Fig. 3 Patterns of adaptive genetic variation for top-ranking and shared outliers.

(A) Gene model of AHR2a and AHR1a (green or blue squares represent exons). Black bars indicate deleted regions present within tolerant populations. (B) The number of individuals homozygous for specific deletions (gray bar), heterozygous (hatched gray bar), or homozygous wild type (light bar) within each population. (C) Multidimensional scaling (MDS) plot of genotypic variation on the scaffold containing the AIP gene. (D) MDS plot of genotypic variation on the scaffold containing the CYP1A gene. (E) Bar plot of copy number of the duplications around CYP1A, where boxes, whiskers, and dots represent interquartile range, 1.5× interquartile range, and the remainder, respectively (the background diploid state includes two copies). Although the CYP1A region is highly differentiated in all tolerant populations (D), CYP1A duplications are found only in northern tolerant populations (E).

The strongest signal of selection we observed is in a window that is a shared outlier in all tolerant populations [aryl hydrocarbon receptor–interacting protein (AIP) in Fig. 2A]. In northern tolerant populations, a single large (650-kb) haplotype has swept to high frequency, accompanied by reduced pi. In T4, a different haplotype has swept to high frequency (Fig. 3C). In T1 (sequenced to higher coverage), we detect recombination breakpoints, allowing identification of a core haplotype region (~100 kb) that coincides with peak differentiation (fig. S10), within which we find AIP. Variation near this locus also associates with sensitivity to PCB toxicity in T1 (12). AIP regulates cytoplasmic stability and cytoplasmic-nuclear shuttling of the AHR protein and thereby influences AHR signaling and regulates toxicity (14).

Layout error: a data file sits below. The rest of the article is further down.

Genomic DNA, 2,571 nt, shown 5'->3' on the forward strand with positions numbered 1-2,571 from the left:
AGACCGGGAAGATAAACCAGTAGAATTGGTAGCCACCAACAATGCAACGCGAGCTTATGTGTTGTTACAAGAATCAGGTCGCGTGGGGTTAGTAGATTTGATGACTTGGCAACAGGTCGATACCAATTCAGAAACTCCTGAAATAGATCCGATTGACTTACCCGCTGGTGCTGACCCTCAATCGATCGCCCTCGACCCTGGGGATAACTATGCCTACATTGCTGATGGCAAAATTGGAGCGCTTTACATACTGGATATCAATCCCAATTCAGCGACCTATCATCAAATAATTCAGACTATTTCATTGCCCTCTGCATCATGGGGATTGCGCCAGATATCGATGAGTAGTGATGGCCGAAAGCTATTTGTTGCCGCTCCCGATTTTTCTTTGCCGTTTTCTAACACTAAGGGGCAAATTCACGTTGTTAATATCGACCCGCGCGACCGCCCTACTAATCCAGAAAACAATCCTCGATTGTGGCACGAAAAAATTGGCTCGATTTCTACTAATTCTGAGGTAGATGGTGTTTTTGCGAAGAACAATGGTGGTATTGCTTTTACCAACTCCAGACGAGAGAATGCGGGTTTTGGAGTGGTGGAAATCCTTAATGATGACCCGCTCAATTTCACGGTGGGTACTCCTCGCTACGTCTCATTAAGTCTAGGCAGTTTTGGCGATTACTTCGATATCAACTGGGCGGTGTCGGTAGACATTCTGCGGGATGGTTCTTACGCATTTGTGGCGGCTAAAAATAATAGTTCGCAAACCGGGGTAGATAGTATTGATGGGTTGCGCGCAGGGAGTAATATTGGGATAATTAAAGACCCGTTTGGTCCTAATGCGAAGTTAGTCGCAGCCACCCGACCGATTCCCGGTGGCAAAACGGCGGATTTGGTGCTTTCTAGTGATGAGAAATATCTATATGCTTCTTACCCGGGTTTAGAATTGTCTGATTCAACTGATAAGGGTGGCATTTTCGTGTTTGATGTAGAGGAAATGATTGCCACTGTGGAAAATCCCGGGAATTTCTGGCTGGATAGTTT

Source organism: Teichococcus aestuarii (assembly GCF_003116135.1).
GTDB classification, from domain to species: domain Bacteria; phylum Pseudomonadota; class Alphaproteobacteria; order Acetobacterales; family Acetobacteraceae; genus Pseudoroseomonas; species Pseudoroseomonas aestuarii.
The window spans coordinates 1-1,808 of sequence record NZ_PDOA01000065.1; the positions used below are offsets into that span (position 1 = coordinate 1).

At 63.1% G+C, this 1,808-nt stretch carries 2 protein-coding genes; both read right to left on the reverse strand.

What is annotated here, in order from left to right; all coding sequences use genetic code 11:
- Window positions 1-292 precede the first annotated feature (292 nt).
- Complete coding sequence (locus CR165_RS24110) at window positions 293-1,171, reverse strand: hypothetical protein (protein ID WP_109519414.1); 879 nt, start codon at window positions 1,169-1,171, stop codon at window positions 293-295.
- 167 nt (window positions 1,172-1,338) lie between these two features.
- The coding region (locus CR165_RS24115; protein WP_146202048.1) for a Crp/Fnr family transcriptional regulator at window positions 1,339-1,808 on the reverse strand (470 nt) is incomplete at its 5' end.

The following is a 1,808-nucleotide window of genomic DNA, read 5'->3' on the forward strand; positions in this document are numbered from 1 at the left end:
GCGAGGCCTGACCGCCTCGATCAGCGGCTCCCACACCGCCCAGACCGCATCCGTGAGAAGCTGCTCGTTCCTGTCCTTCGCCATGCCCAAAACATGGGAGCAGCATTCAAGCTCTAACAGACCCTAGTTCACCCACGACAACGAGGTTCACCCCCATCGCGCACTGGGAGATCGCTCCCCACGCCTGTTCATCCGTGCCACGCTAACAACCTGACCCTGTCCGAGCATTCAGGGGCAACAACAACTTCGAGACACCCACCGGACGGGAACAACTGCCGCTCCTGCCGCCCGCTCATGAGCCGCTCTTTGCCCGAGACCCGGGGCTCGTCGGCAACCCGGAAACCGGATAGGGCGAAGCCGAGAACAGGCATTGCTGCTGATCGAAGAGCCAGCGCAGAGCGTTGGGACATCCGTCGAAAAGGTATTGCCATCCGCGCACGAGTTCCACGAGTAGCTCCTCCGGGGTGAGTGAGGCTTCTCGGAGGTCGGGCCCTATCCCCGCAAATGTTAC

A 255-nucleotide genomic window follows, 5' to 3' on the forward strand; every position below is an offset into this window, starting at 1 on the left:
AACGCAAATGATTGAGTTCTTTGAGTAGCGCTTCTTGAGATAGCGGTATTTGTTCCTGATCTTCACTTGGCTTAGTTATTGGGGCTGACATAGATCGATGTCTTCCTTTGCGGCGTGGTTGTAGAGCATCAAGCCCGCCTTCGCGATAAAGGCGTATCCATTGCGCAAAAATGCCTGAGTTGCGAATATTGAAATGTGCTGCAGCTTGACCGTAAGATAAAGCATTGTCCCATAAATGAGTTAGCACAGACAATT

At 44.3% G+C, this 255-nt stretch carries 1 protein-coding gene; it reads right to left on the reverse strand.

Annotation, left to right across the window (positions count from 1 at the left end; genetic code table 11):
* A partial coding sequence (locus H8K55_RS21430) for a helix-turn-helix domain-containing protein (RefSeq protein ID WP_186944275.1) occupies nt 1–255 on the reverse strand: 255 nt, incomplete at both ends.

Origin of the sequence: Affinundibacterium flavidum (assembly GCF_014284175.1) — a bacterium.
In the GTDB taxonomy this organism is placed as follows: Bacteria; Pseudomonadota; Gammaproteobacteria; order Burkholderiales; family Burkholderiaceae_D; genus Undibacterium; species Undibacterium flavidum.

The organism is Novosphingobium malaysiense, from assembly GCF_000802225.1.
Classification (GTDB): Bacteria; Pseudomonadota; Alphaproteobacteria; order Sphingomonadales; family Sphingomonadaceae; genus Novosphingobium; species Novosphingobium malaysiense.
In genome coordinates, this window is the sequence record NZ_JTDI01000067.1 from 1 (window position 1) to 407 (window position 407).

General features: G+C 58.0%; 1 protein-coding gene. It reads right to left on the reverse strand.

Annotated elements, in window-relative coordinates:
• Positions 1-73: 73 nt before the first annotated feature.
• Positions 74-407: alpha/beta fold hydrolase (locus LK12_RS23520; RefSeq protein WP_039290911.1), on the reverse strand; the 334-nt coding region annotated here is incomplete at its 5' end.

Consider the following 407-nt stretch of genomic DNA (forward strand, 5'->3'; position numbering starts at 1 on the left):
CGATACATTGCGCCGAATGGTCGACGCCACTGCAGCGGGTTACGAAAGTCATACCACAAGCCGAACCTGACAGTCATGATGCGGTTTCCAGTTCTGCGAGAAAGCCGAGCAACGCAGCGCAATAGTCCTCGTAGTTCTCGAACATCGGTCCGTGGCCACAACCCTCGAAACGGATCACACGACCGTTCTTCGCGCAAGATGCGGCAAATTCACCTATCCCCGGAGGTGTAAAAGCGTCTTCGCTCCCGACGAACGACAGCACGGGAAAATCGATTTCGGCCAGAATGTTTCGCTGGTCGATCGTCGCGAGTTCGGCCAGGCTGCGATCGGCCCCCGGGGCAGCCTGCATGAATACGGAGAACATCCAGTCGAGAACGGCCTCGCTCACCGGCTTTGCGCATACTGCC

A key transcriptional target of AHR, the biotransformation gene CYP1A, is within a top-ranking outlier region shared by all tolerant populations (Fig. 2A). Genotypes from tolerant populations are highly differentiated from sensitive populations (Fig. 3D) and CYP1A single-nucleotide polymorphism (SNP) variants are linked with tolerance (15). In northern tolerant populations, CYP1A duplications have swept to high frequency, where individuals have up to eight copies of the CYP1A gene (Fig. 3E and figs. S7 and S11), and duplicates are present in some sensitive populations. CYP1A expression is not increased in northern tolerant populations (embryos) (table S4), as one might expect after duplication. However, because AHR knockout in rodents decreases basal CYP1A expression (16) and AHR signaling is impaired in tolerant killifish, we hypothesize that CYP1A duplication has been favored as a compensatory, dosage-compensating adaptation for impaired AHR signaling in northern tolerant fish. In contrast, we find no evidence of duplication in T4 (Fig. 3E), although this region retains a strong signature of selection (Fig. 2A) and is highly differentiated from S4 (Fig. 3D). PAHs primarily contaminate T4, and these chemicals interact differently with AHR-induced CYP1A than with HAHs, which dominate northern sites (17). We propose that different chemical pollutants acting as selective agents may govern the fate of different CYP1A variants between HAH- and PAH-polluted sites.

Although AHR pathway genes are among shared outliers, they are also within population-specific outlier regions. Tandem paralogs AHR1b and AHR2b are within an outlier region in T3 and T4 (fig. S12) so that all four AHR paralogs are within outlier regions for one or more tolerant populations. Five additional AHR pathway genes are significant outliers for only T4. Two of these (ARNT1c and HSP90) (figs. S13 and S14) directly interact with AHR protein, whereas the remaining three (CYP1C1/1C2, GFRP, and GSTT1) (figs. S15 and S16) are PAH biotransformation genes that are also key transcriptional targets of AHR (Fig. 2C). The inclusion of PAH biotransformation genes among outliers specific to T4 (primarily polluted with PAHs) likely reflects differences between cellular effects of PAHs and HAHs (17).

Other selective targets include genes outside of AHR signaling. Some PAHs, particularly those that are abundant only at T4, cause cardiotoxicity independent of AHR (18) through disruption of voltage-gated potassium channels and regulation of intracellular calcium (19). Note that two genes whose products form the conductance pore of the voltage-gated potassium channel (KCNB2 and KCNC3) are within top-ranking outlier windows in T4 (figs. S17 and S18). Similarly, ryanodine receptor (RYR) regulates intracellular calcium, and RYR3 is within an outlier window in T4 (fig. S19). We conclude that components of the adaptive phenotype are underpinned by genes that are both related and unrelated to AHR signaling, consistent with complex adaptations to complex chemical mixtures.